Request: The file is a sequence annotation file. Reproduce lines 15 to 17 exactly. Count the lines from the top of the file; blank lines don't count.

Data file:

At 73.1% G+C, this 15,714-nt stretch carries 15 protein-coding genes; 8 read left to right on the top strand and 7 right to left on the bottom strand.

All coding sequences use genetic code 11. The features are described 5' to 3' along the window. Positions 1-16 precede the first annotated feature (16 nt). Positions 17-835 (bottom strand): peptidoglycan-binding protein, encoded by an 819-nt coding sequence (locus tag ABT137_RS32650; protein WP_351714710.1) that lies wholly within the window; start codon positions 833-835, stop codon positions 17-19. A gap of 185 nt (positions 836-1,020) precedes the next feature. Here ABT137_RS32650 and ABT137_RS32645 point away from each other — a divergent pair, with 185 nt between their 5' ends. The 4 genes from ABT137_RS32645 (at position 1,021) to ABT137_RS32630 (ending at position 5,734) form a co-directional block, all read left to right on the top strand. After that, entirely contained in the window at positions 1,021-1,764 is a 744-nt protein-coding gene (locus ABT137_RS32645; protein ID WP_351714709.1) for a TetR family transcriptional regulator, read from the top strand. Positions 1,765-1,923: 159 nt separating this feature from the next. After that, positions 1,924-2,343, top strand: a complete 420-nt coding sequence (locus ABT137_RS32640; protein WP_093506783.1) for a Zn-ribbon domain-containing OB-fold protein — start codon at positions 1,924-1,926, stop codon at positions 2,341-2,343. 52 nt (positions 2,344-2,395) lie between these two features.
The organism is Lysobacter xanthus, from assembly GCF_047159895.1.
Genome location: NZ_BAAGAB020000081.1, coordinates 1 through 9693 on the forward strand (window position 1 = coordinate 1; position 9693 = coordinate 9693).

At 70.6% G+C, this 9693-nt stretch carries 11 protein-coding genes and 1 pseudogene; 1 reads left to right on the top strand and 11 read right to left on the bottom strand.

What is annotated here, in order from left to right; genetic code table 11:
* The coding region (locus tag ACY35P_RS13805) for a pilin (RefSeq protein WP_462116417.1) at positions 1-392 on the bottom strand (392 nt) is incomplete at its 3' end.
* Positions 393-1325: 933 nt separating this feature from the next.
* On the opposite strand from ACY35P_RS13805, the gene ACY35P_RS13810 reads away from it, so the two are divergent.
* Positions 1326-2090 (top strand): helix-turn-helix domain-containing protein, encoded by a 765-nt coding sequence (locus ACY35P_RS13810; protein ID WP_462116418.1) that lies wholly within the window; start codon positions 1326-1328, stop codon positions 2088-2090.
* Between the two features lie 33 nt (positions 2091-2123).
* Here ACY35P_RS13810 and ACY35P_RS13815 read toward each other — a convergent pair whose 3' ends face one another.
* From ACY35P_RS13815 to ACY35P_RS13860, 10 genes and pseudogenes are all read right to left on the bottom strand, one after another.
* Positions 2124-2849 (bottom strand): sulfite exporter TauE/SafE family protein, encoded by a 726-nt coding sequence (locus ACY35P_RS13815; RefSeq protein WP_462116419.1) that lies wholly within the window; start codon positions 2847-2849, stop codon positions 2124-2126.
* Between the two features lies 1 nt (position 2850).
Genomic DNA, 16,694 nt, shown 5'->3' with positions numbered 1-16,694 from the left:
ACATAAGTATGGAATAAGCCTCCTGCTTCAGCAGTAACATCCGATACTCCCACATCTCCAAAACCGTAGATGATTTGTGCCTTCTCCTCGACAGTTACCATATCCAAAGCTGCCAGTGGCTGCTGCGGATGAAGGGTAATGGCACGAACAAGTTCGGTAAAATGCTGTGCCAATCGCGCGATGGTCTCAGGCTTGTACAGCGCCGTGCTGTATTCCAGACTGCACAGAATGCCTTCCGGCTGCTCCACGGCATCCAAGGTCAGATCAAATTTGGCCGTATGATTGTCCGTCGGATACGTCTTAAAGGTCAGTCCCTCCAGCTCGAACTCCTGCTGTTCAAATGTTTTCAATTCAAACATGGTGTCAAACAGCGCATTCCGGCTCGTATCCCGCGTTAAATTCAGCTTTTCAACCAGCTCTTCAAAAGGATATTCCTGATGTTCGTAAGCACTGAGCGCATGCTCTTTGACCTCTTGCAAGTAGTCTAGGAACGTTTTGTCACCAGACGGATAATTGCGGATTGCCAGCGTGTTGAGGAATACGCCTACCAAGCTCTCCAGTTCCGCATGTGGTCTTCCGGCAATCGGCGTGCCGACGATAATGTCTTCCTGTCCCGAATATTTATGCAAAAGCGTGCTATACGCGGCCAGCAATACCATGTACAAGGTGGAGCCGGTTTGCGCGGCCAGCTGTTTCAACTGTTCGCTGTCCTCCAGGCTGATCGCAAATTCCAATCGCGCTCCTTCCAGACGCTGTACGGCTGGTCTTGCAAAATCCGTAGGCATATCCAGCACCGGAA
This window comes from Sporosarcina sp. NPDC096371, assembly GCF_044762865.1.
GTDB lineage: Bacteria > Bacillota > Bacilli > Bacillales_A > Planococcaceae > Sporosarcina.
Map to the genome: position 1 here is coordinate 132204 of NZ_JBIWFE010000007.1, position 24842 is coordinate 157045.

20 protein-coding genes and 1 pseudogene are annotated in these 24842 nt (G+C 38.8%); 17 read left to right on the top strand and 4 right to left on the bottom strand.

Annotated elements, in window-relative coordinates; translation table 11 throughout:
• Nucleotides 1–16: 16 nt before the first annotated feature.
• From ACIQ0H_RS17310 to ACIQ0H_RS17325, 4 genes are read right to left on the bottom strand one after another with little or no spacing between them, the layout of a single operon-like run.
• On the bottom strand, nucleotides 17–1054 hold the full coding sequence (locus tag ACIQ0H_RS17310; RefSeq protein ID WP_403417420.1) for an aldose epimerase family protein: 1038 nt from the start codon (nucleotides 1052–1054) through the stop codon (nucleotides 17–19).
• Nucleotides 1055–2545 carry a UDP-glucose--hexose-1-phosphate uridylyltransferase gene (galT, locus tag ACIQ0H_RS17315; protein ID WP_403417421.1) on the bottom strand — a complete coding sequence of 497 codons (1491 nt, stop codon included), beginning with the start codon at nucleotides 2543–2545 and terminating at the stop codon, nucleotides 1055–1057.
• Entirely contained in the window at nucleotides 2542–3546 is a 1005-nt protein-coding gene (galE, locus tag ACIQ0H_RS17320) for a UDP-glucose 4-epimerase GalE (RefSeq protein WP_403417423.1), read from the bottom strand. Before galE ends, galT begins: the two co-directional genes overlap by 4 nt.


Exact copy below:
* Between the two features lies 1 nt (position 2850).
Genomic DNA, 16,694 nt, shown 5'->3' with positions numbered 1-16,694 from the left:
ACATAAGTATGGAATAAGCCTCCTGCTTCAGCAGTAACATCCGATACTCCCACATCTCCAAAACCGTAGATGATTTGTGCCTTCTCCTCGACAGTTACCATATCCAAAGCTGCCAGTGGCTGCTGCGGATGAAGGGTAATGGCACGAACAAGTTCGGTAAAATGCTGTGCCAATCGCGCGATGGTCTCAGGCTTGTACAGCGCCGTGCTGTATTCCAGACTGCACAGAATGCCTTCCGGCTGCTCCACGGCATCCAAGGTCAGATCAAATTTGGCCGTATGATTGTCCGTCGGATACGTCTTAAAGGTCAGTCCCTCCAGCTCGAACTCCTGCTGTTCAAATGTTTTCAATTCAAACATGGTGTCAAACAGCGCATTCCGGCTCGTATCCCGCGTTAAATTCAGCTTTTCAACCAGCTCTTCAAAAGGATATTCCTGATGTTCGTAAGCACTGAGCGCATGCTCTTTGACCTCTTGCAAGTAGTCTAGGAACGTTTTGTCACCAGACGGATAATTGCGGATTGCCAGCGTGTTGAGGAATACGCCTACCAAGCTCTCCAGTTCCGCATGTGGTCTTCCGGCAATCGGCGTGCCGACGATAATGTCTTCCTGTCCCGAATATTTATGCAAAAGCGTGCTATACGCGGCCAGCAATACCATGTACAAGGTGGAGCCGGTTTGCGCGGCCAGCTGTTTCAACTGTTCGCTGTCCTCCAGGCTGATCGCAAATTCCAATCGCGCTCCTTCCAGACGCTGTACGGCTGGTCTTGCAAAATCCGTAGGCATATCCAGCACCGGAA